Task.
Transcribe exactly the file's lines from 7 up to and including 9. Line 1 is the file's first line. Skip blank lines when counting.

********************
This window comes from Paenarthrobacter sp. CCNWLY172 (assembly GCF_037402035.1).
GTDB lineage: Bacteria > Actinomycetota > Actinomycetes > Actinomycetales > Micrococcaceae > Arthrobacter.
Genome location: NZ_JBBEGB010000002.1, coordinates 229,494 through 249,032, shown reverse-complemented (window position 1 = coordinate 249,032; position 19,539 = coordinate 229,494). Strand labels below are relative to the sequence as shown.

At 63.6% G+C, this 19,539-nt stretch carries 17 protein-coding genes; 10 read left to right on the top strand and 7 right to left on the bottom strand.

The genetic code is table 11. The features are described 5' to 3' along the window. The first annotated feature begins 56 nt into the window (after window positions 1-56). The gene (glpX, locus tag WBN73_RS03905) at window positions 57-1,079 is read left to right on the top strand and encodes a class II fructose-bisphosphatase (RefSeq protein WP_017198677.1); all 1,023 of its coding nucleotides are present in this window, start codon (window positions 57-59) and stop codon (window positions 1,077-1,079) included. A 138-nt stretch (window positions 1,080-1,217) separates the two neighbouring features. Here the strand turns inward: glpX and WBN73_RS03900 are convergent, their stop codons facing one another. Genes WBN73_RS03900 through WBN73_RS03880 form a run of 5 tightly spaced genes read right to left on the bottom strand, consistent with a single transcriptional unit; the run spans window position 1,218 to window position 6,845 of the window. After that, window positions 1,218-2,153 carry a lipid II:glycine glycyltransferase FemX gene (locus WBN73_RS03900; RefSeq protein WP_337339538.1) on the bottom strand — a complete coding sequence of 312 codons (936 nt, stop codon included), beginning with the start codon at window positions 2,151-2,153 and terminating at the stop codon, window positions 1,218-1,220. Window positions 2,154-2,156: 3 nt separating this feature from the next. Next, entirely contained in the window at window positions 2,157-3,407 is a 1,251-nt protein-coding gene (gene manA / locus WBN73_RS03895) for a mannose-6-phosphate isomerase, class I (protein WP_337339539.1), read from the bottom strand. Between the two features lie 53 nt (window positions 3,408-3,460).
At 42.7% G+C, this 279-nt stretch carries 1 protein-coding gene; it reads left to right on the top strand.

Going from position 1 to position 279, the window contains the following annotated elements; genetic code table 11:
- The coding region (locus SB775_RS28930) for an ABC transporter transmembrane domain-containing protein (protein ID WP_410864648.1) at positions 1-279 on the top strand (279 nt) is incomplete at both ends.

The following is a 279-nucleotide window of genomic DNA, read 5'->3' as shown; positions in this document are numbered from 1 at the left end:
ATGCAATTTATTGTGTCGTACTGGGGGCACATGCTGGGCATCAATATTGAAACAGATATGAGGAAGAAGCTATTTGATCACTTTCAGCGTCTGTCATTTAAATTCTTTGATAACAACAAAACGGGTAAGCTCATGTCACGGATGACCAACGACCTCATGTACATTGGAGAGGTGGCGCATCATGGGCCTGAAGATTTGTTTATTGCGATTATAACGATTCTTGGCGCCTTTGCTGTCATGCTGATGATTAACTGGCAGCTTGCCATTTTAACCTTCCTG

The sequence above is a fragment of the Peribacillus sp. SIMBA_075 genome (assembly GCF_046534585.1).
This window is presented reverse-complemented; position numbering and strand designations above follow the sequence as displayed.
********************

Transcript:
Going from position 1 to position 279, the window contains the following annotated elements; genetic code table 11:
- The coding region (locus SB775_RS28930) for an ABC transporter transmembrane domain-containing protein (protein ID WP_410864648.1) at positions 1-279 on the top strand (279 nt) is incomplete at both ends.

The following is a 279-nucleotide window of genomic DNA, read 5'->3' as shown; positions in this document are numbered from 1 at the left end: